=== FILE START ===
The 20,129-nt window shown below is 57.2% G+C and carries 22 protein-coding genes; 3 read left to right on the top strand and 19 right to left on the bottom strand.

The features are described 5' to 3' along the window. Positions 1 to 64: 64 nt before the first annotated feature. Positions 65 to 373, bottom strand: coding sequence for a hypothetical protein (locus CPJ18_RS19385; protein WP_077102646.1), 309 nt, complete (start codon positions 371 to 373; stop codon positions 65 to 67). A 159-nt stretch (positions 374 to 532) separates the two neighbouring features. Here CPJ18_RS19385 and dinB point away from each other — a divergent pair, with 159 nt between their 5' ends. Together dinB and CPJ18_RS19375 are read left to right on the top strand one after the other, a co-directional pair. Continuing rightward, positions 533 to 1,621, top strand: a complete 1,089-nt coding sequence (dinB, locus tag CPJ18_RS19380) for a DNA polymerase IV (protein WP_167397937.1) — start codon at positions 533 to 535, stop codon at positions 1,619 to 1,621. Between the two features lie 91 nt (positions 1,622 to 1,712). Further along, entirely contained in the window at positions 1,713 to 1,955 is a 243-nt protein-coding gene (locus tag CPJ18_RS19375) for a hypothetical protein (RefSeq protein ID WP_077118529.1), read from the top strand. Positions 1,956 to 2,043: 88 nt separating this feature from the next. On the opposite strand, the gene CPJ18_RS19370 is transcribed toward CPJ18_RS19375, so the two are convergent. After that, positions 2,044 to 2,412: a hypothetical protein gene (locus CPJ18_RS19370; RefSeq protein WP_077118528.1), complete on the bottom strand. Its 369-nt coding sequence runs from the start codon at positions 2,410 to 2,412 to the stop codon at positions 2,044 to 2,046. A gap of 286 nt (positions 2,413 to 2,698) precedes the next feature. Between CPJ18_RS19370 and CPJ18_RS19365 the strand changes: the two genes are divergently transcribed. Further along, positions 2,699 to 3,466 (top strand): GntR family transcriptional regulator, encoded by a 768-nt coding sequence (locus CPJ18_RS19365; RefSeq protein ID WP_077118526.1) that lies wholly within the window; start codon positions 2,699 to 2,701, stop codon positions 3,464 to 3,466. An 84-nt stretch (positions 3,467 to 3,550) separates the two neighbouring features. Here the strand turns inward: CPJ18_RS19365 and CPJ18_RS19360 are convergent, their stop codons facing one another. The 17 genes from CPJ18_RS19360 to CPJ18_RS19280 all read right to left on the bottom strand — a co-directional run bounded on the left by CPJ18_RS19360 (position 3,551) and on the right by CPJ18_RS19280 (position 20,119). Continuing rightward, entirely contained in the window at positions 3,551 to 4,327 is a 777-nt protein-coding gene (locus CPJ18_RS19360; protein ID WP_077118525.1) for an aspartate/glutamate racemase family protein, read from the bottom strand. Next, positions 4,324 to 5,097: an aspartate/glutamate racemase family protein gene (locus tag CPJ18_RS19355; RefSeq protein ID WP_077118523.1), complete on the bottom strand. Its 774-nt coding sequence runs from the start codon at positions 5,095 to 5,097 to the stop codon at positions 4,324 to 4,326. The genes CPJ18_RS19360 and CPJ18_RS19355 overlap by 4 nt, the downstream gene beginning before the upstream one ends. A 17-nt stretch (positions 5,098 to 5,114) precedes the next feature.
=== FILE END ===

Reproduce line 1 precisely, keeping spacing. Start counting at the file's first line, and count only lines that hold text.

The 20,129-nt window shown below is 57.2% G+C and carries 22 protein-coding genes; 3 read left to right on the top strand and 19 right to left on the bottom strand.